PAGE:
“Active learning works, and social learning works,” said Anant Agarwal, founder and chief executive of edX. “And you have to understand that teaching online and learning online are skills of their own.”

The Transportation Department said late Friday that it would tentatively allow 15 airlines to stop flights to about 60 mostly small and midsize cities, though none of the destinations stand to lose service entirely.

The destinations are mostly in secondary markets where airlines have said there is little demand for flights or that could be served by other nearby airports.

American Airlines, for example, would be allowed to stop flying to an airport in Worcester, Mass., which is a little over an hour’s drive from Boston Logan International Airport. It would also be allowed to stop flying to Aspen and to Eagle, in Colorado.

Delta Air Lines would be able to stop service to Erie, Pa.; Flint, Mich.; Lincoln, Neb.; and Williston, N.D., among others. United Airlines would be able to stop flights to Fairbanks, Alaska; Kalamazoo, Mich.; Myrtle Beach, S.C.; and others.

The decision is rooted in the federal stimulus passed in late March, known as the CARES Act. Under that law, any airline that received federal assistance, including all of the major carriers, is required to maintain a minimum number of flights to locations that it had served before the pandemic erased virtually all demand for air travel. But the law also allowed the Transportation Department to grant exceptions, which it has done regularly for weeks.

On the afternoon of May 14, Joanne Patten sat down at her computer in her home in Houston and logged in to a Zoom call with her employer, WW International, the company formerly known as Weight Watchers.

She listened as her boss, reading from a script, said she and the other employees on the Zoom call were being fired, effective when the three-minute session ended. It was one of numerous Zoom calls that occurred simultaneously across the country, resulting in the firing of an undisclosed number of WW employees.

“This is supposed to be a caring, wellness corporation,” said Ms. Patten, who said she would have preferred to be let go in a one-on-one conversation with her boss. “The way they did it, it was just heartless.”

Nick Hotchkin, the chief financial officer for WW, declined to say how many employees were fired through the Zoom calls; the company had more than 17,000 employees at the end of last year, most of them part-time workers.

For millions of college students, internships can be a steppingstone to full-time work, a vital source of income and even a graduation requirement.

Students who had locked down internships as early as September are now jobless. Others who had hoped to experience an office setting for the first time are instead looking for work at fast-food restaurants. Many low-income undergraduates, already saddled with student loans, are concerned that a jobless summer could put them at a disadvantage in future application cycles, making it harder to find full-time work after graduation.

“I feel like I had such a strong plan,” said Lydia Burns, whose internship at a nonprofit organization in Washington was canceled. “I knew what I was going to do — I had been working for it all of college. Now I don’t know what I’m going to do.”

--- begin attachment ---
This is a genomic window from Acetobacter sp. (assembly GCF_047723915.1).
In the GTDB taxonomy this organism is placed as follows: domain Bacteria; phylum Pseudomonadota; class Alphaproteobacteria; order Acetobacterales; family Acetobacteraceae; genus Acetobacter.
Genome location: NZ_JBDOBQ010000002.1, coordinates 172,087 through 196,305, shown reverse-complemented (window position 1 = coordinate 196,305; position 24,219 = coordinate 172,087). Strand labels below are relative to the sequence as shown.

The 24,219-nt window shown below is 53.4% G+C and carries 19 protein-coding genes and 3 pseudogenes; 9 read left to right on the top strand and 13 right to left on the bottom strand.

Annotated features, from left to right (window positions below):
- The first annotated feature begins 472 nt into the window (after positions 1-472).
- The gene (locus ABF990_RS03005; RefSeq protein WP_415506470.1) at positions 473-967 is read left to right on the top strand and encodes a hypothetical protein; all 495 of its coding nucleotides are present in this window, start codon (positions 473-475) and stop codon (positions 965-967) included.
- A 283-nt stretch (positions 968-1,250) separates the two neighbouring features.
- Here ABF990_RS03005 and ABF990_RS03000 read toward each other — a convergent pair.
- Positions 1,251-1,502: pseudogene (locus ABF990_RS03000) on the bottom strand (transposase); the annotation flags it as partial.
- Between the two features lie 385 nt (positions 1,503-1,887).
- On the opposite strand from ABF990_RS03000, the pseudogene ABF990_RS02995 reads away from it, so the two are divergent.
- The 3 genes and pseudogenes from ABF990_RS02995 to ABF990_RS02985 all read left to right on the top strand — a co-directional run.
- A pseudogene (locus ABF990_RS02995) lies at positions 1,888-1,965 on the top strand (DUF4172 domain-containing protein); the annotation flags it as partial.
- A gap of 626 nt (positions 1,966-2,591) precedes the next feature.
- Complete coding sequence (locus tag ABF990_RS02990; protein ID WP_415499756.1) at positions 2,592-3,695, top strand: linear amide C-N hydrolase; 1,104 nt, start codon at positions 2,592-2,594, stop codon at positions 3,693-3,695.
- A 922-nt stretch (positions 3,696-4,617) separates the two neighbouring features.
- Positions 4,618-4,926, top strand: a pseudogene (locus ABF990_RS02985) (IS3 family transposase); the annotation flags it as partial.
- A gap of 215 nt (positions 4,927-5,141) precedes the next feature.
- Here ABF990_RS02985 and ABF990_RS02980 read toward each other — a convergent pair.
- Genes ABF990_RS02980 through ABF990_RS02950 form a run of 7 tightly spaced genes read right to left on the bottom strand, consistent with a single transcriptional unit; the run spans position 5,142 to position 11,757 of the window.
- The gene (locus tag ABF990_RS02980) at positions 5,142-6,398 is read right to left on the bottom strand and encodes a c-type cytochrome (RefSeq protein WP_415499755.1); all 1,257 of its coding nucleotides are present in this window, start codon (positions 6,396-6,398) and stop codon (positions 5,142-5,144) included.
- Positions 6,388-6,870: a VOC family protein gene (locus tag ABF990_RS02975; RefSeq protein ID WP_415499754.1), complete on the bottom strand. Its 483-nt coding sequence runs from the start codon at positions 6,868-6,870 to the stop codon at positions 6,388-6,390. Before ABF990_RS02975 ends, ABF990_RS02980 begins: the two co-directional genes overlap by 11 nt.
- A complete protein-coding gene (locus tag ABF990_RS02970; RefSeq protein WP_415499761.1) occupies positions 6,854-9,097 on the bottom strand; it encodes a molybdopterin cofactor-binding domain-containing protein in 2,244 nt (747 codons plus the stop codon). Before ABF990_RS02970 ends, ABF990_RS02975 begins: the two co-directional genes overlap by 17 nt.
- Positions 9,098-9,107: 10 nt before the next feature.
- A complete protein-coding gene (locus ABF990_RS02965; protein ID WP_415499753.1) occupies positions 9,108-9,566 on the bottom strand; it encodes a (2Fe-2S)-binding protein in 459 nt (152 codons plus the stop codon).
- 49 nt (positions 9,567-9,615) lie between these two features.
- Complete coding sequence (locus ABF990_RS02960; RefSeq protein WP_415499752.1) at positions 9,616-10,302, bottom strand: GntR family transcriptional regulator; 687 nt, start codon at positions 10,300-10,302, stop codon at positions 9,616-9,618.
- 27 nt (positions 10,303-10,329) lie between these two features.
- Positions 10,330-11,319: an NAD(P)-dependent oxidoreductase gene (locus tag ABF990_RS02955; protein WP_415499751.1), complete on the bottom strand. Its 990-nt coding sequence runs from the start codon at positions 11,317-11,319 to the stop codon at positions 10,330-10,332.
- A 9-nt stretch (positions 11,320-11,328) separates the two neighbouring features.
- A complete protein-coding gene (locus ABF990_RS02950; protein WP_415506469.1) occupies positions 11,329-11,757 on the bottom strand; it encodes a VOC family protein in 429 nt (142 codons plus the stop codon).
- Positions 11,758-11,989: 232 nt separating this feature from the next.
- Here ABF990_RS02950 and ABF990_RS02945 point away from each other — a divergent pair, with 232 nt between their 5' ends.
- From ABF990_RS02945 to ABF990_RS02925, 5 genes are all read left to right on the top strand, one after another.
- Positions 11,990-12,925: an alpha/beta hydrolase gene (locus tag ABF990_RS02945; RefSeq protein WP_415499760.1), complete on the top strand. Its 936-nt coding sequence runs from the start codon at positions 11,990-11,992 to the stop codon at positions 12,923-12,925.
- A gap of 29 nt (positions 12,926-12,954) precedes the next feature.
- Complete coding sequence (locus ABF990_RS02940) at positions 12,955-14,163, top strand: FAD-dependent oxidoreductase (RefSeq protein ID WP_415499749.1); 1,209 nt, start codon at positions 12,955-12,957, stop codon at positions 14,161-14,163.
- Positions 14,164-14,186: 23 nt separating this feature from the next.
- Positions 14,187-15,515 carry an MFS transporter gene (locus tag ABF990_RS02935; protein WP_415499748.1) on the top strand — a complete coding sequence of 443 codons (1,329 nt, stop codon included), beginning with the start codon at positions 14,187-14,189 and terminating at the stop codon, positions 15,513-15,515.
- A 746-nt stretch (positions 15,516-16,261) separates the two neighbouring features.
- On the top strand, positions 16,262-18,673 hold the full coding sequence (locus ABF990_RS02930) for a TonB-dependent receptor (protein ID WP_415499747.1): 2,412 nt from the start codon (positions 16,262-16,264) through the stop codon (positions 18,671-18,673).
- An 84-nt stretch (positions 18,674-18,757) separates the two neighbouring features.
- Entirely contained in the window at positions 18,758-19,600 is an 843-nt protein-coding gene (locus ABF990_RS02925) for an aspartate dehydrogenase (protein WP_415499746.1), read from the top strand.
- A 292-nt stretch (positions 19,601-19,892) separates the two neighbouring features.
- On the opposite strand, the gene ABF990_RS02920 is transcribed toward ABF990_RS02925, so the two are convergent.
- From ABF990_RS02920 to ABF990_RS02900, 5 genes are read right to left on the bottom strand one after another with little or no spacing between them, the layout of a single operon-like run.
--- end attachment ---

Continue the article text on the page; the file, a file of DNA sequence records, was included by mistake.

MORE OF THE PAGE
Some companies are continuing to pay interns to work from home, sending corporate laptops in the mail and holding get-to-know-you sessions over Zoom. But students fear that remote internships will not afford the networking opportunities that can make spending a summer in an office so valuable, especially for interns who have few professional contacts.

Catch up: Here’s what else is happening.

  • Latam, the largest airline in Latin America, said on Tuesday it had filed for bankruptcy protection, the latest carrier to fall victim to the pandemic. The company, based in Santiago, Chile, said it had secured $900 million in financing from major shareholders, including the Cueto and Amaro families and Qatar Airlines, and that it would work with creditors to reduce its debt while it continues operating. Avianca, Colombia’s flagship airline and one of the world’s oldest carriers, filed for bankruptcy protection earlier this month.

  • Hertz, which started with a fleet of a dozen Ford Model T’s a century ago and became one of the world’s largest car rental companies, filed for bankruptcy protection late Friday after falling victim to its mountain of debt. Hertz said that it would use more than $1 billion in cash on hand to keep its business running while it proceeds with the bankruptcy process. The bankruptcy filing excludes operations in Australia, Europe and New Zealand as well as the company’s franchisee locations.

  • General Motors said on Friday that it was delaying plans to add second shifts next week at three pickup truck plants — in Flint, Mich., Ft. Wayne, Ind., and Silao, Mexico — because production in Mexico was resuming at a slower pace than in the United States. The company restarted its U.S. plants on Monday, and is still planning to add a second shift at a sport-utility vehicle plant near Lansing, Mich., next week as scheduled. It restarted engine and transmission plants in Mexico on Thursday evening, and vehicle assembly plants in Mexico on Friday.

Reporting was contributed by Elizabeth Paton, Jesse Drucker, Jessica Silver-Greenberg, Sarah Kliff, Niraj Chokshi, Mohammed Hadi, Julie Creswell, Neal E. Boudette, David Yaffe-Bellany and Kevin Granville.